My friends at Black Shell Media were kinda enough to host another of my scribblings, this time on the ever-present and ever-important notion of trade-offs: how to think about them, traps to avoid when dealing with them, and why it’s so important to know yourself when faced with them. Click here to read on: On The Subject of Trade-Offs
In a day and age where new titles hit the market on a daily basis, being able to stand out from the crowd is super important. In 2016, 4,207 games launched on Steam. Steam doesn’t let you launch games on weekends, so that’s approximately 16 games per day. How do you differentiate yourself from the 15 other games launching at the same time as yours?
GDC 2017 was my first GDC ever. So, I figured “Why not be an asshole about it?” and signed up to give two presentations. 6’ish months later I found myself at GDC, sweating bullets and shitting bricks. I should also mention that the longest presentation I’d ever given was about 10 minutes, and had signed up for a total of 90 minutes of speaking time. Anyhoo, both presentations went well and nobody died. And then, a month and half’ish later, my compiled speaker feedback arrived. It was largely positive. But, of course, there were a few people (4 in each session, based on the reviews) who took umbrage with ol’ Justy. And some of the negative comments bothered me. Not because people disagreed with me (that’s to be expected, after all) but because I couldn’t respond. But then I realized that not only could I respond (having a blog and[…]
This week’s post…is hosted elsewhere. I wrote a guest post for my new friends at Black Shell Media. The post, “If You Want to Lead, Know Your Values”, is about a topic near and dear to my heart. Values matter to any organization, no matter the size. They matter from a company culture standpoint, certainly. But they also matter operationally and strategically. The most successful companies in the world have well-defined corporate values. But what are their values and, more importantly, how should you pick your own? Click this link to read on!
In the corporate world, as a general rule, marketers and brand managers do not get involved in the creative aspects of advertising. Their job is to determine the strategy behind an ad campaign and then let the professional creatives do their thing. The job of the brand manager is to ensure that the ads are on strategy, but to leave the actual creation to the pros. Of course, as game developers, we are the creative pros. So that guiding principle just doesn’t sit right with me in the context of game development. Besides, I’d guess many or most indie studios probably can’t afford to hire professional creative agencies or trailer makers. So, to make the best use of the post, I’m going to walk through some of the important concepts behind ad creation. I’ll leave the decision as to who will craft the ad to you.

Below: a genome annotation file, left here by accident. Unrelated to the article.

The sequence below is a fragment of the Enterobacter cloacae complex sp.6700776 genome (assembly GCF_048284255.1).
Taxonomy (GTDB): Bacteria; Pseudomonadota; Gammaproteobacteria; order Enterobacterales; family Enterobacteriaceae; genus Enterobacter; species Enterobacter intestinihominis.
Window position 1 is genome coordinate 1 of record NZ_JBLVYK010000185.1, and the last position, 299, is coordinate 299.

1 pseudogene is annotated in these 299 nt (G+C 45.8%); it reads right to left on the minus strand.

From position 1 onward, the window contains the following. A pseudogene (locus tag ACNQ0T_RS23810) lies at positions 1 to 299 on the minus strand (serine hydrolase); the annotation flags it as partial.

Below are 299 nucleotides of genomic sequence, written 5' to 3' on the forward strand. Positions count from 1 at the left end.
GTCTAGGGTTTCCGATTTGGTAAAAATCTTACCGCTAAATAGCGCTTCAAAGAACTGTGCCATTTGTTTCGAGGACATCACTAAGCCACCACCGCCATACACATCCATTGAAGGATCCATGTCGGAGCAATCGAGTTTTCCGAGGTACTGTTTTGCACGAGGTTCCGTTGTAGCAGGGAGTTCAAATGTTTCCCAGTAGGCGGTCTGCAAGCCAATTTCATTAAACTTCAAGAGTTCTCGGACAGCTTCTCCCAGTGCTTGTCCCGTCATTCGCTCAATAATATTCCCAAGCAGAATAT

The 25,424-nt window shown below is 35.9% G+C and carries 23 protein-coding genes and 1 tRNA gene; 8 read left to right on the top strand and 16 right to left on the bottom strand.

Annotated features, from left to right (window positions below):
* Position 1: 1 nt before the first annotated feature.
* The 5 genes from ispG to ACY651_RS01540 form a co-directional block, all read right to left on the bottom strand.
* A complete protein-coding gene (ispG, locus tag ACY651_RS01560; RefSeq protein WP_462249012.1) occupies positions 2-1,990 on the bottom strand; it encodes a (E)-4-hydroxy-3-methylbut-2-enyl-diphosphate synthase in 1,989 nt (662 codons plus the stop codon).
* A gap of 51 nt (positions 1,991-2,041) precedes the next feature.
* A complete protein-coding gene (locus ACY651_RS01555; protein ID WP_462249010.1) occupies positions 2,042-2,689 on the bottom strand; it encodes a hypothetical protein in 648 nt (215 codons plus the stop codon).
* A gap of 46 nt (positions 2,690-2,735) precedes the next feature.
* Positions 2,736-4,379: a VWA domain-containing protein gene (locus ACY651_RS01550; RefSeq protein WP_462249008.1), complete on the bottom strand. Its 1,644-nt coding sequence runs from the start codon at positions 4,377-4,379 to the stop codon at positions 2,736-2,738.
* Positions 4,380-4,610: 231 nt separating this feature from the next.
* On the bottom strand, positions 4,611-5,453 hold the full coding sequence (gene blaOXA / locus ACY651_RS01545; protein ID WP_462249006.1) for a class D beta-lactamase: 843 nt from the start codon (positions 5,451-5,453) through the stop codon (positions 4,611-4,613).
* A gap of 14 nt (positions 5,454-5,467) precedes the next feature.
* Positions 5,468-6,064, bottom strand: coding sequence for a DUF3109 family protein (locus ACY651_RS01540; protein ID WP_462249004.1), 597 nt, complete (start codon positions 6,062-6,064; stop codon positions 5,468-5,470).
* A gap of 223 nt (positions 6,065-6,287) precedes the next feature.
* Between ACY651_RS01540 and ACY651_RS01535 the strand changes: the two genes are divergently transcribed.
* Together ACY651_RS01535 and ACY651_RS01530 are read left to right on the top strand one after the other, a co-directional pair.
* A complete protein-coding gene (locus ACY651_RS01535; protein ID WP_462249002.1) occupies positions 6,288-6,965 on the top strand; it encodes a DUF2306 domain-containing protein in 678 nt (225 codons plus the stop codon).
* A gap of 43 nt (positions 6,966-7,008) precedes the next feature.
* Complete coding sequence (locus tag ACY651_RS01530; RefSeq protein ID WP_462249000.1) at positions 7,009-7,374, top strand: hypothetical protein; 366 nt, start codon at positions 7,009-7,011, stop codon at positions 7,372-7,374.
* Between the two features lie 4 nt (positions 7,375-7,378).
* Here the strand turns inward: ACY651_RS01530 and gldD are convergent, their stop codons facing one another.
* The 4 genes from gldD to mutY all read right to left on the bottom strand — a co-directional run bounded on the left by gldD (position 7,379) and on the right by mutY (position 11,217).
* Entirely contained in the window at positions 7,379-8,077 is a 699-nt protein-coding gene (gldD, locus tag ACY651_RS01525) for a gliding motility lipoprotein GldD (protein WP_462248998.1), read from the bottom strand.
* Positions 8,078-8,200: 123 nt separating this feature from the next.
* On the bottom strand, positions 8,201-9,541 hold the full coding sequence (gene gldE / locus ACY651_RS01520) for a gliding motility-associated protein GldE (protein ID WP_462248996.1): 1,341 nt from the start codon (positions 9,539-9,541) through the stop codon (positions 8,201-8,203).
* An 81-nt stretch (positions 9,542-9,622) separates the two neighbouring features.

Everyone knows what advertisements are and why they are necessary to drive awareness. But making an effective ad is not as simple as just slapping some captured video into a YouTube upload and calling it a day. Your target audience is bombarded by ads all day, every-day. Your conscious mind spends much of its life practically bathing in them. So crafting a successful ad means assembling something that can cut through all of the noise and provide information that will stick. And the first step is determining a strategy for your ads.
Finance is hardly the most riveting topic, especially compared to video games. But, if you want to run an effective studio, you need to understand it. The implication of financial theory don’t just apply to your bank account. It should impact the calculus behind any strategic decisions. In this post, I talk about the “Law of One Price” and why it should give you pause before trying to imitate a successful game’s design.
Marketing has the same basic premise as football, judo, and hacking: find the opening and exploit it. In terms of your competition, the opening is known in marketing as the “white space”: the area of the canvas without any color. How does one identify the white space? With a simple exercise called, appropriately enough, a white space analysis.
Before you start an awareness campaign, you need to – say it with me now – develop a strategy. The first step was the positioning exercise from the last post. With that in hand, we can move to more esoteric, but ultimately vital aspect of marketing communication strategy.
Perception is reality, as the saying goes. Market positioning is the act of managing consumer perception of a product. This doesn’t mean misleading people or bending the facts. It means establishing and controlling the context in which you want your customers to consider your product. And effective positioning can make a world of difference between standing out from or getting lost in the crowd.